Common Eider
© Beth Clark

Seabird Species

Sea ducks & Allies

Breeding from cliffs to coasts, these smaller seabirds still migrate far and wide.

There are 30 seabird species within this group (ducks, divers and grebes), all of which are distributed at coastal waters.  Most of these species are found in the northern hemisphere at high latitudes, but some species, such as the White-headed Steamerduck, have distributions in the Southern Hemisphere. 

Many sea ducks are threatened by becoming entangled in gillnets, but new technology can help to reduce this (Rouxel et al. 2010).  

Sea ducks include scoters, eiders, sawbills and steamerducks. Sawbills are piscivorous (fish-eating) diving ducks and have specialised serrated bills that help grip prey. Eiders and scoters dive to the seafloor to catch molluscs or crustaceans. Grebes and divers generally eat fish and other small aquatic animals. Unlike many seabirds, these species leave the nest soon are hatching and some even ride on the backs of their parents. 

In The Seabird Tracking Database:
Colonies: 1
Tracks: 157
Points: 11657
Data range: 2002 – 2009
Data holders: 1
Species Tracked

Spotlight species: Horned Grebe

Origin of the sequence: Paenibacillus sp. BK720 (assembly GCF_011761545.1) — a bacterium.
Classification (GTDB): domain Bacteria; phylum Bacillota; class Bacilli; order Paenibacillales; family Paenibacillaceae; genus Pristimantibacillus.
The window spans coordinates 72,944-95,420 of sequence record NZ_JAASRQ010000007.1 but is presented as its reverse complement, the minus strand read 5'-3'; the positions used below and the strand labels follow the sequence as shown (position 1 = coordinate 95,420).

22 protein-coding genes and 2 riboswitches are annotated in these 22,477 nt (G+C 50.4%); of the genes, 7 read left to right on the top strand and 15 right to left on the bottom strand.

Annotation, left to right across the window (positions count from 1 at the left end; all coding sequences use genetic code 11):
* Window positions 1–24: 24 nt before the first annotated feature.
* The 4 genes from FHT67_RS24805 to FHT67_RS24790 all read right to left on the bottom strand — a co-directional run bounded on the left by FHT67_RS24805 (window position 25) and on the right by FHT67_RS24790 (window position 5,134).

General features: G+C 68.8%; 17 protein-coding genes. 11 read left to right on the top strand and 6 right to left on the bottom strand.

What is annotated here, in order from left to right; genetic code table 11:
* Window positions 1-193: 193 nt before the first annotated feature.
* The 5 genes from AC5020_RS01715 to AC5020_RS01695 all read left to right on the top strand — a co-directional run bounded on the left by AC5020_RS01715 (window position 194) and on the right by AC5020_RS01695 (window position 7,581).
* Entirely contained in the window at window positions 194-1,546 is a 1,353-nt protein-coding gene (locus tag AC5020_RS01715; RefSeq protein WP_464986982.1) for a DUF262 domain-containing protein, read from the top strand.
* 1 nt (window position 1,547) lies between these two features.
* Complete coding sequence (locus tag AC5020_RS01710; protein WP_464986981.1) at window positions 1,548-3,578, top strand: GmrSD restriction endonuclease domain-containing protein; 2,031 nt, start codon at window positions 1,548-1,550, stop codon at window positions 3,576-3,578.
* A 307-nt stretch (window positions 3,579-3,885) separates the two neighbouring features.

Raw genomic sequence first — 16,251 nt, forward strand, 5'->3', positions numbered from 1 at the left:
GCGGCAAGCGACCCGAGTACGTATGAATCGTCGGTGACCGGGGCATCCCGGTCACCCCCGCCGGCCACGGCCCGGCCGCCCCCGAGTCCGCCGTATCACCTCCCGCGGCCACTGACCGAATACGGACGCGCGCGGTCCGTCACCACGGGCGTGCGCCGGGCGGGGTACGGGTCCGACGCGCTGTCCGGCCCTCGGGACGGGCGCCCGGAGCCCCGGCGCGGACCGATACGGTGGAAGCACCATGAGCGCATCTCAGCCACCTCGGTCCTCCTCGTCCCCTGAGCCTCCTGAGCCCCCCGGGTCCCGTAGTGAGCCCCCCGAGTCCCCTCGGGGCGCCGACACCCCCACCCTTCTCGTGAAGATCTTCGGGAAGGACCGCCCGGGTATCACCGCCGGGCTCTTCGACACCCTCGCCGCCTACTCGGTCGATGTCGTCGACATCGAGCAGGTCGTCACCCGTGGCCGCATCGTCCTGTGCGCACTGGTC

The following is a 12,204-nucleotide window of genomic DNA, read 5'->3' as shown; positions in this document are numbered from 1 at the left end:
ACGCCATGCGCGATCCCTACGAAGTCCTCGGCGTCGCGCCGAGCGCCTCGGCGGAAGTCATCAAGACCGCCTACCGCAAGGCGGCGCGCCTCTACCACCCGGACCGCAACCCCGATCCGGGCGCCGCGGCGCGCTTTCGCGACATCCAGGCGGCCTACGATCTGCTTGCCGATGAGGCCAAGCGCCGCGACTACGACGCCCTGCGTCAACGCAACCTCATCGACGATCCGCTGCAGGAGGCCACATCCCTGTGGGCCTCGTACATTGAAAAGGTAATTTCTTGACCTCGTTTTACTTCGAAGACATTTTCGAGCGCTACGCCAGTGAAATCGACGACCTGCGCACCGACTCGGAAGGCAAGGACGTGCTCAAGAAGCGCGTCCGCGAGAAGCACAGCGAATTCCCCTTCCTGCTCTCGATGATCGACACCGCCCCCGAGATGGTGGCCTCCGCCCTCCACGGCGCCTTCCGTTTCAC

Horned Grebe
© Beth Clark

The Horned Grebe (Podiceps auritus) is a small waterbird characterised by its horn-like feathers, which it uses to attract mates. The species is made up of two subspecies located Northern Eurasia and North America respectively. In the summer, this migratory species breeds on wetland habitats, where it builds a nest of aquatic vegetation in which it lays a single clutch of eggs. This grebe migrates in winter to inshore coastal waters, or sometimes in large lakes/rivers. This species is listed as Vulnerable by the IUCN due to its breeding range lying primarily within areas used for forestry – a process which, alongside climate change, is resulting in hydrological changes that reduce habitat quality. 

Please view this page on a desktop computer to see our interactive species colony map.

Tracked colonies of Sea ducks & Allies

Use the map below to explore seabird colonies around the world.

Thanks to our data contributor:  Steffen Oppel